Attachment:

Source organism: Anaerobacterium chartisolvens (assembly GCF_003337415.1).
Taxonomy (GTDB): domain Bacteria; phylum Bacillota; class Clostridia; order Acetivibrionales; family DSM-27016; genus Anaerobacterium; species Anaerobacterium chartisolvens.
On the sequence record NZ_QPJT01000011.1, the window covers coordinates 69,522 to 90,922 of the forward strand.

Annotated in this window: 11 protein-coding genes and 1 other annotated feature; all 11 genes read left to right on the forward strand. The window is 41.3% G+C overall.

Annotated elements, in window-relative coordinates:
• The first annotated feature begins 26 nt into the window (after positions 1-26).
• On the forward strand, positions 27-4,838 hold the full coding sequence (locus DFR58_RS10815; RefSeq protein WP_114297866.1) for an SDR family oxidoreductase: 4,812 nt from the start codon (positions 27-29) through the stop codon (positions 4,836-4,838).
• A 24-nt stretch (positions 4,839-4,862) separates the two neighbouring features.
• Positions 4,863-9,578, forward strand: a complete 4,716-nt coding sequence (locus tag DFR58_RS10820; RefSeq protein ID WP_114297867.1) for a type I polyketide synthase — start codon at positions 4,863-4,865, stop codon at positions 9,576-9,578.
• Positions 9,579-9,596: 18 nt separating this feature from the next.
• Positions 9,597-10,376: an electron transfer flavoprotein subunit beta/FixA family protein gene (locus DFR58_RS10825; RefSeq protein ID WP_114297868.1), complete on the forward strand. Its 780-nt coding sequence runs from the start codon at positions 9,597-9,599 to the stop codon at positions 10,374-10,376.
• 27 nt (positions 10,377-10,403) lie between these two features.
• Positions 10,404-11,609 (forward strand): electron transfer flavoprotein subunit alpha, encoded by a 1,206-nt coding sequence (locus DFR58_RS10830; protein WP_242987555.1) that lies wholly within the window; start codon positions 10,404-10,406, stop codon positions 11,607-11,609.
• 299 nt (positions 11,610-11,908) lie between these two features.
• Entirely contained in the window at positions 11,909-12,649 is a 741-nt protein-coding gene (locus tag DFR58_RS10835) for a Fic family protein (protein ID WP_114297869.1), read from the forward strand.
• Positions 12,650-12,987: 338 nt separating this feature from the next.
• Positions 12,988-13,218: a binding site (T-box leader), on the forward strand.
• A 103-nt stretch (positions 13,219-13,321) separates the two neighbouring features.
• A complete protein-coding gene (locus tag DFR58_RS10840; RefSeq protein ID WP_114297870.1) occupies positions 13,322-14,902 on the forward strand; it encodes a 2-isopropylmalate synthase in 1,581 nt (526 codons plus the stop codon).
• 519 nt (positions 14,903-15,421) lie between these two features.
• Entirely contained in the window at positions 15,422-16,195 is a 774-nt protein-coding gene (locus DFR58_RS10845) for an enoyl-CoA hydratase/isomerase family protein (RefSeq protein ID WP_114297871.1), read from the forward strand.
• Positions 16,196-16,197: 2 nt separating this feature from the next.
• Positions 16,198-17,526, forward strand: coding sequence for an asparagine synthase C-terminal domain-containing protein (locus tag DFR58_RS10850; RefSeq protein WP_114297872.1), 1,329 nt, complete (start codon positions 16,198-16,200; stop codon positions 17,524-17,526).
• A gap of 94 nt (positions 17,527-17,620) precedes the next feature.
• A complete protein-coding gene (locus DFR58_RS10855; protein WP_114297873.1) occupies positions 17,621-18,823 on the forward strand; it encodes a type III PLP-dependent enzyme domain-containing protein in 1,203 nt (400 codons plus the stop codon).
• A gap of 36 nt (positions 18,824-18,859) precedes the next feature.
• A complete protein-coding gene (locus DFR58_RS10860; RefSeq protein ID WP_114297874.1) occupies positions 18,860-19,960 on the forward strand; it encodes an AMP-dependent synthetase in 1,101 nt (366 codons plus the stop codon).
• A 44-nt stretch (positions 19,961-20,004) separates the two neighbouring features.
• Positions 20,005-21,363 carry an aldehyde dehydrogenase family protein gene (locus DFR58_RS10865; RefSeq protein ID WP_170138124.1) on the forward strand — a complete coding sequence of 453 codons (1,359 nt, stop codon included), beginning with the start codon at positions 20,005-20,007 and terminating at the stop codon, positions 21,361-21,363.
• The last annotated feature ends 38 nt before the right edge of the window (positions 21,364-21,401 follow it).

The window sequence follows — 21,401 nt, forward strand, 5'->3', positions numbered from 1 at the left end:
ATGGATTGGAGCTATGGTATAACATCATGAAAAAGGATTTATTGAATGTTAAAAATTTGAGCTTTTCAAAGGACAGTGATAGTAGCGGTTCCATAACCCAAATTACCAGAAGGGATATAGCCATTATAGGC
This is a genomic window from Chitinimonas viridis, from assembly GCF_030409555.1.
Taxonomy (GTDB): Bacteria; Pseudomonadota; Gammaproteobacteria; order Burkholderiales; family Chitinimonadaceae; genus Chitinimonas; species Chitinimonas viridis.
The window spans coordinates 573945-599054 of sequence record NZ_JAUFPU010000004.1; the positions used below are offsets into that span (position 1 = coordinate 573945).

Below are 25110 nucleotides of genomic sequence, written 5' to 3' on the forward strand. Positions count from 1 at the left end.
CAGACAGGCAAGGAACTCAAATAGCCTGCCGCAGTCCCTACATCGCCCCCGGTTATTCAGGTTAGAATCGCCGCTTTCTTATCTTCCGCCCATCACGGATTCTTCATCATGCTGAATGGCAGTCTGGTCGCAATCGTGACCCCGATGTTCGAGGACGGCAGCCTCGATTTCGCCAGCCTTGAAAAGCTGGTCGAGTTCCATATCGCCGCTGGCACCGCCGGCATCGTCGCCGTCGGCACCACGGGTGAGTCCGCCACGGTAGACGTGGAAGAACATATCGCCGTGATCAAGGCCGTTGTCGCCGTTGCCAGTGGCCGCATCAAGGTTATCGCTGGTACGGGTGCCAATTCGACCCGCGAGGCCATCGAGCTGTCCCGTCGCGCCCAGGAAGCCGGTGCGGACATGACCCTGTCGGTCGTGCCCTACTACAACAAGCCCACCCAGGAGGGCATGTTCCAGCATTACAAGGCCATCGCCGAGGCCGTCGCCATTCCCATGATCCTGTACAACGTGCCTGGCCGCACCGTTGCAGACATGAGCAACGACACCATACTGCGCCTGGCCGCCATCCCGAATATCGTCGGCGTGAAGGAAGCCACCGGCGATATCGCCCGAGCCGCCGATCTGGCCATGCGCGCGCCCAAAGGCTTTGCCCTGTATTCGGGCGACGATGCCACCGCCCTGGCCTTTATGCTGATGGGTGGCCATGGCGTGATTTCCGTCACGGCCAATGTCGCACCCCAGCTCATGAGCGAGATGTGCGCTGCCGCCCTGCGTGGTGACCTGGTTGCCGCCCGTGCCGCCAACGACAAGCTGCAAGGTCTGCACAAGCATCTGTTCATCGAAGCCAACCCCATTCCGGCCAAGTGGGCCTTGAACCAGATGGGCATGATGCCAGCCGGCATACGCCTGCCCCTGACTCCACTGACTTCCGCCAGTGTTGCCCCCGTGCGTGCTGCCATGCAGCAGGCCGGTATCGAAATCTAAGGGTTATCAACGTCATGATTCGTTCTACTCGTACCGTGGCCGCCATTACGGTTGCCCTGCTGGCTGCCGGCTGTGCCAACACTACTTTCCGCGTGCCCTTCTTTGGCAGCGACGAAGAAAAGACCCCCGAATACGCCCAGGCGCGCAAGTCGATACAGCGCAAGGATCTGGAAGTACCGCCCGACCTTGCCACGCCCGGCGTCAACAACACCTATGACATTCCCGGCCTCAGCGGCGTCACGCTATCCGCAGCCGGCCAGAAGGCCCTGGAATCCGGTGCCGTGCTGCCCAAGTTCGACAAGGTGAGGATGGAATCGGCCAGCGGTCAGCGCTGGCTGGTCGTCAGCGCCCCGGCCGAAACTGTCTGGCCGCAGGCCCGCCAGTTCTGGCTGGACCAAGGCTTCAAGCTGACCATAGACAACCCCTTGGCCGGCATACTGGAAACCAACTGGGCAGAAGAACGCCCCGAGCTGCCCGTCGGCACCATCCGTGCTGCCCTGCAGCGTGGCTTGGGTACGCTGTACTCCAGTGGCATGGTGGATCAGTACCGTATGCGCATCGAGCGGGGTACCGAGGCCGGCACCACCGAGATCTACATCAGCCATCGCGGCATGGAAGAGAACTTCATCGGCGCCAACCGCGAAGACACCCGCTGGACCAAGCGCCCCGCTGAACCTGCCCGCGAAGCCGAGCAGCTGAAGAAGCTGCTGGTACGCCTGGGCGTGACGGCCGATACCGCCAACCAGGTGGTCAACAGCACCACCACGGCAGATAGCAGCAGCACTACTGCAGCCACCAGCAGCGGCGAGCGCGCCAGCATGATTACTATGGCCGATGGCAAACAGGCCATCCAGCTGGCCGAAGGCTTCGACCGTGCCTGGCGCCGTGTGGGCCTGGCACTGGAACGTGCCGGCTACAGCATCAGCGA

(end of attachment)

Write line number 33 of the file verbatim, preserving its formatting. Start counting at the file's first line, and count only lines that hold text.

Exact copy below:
This is a genomic window from Chitinimonas viridis, from assembly GCF_030409555.1.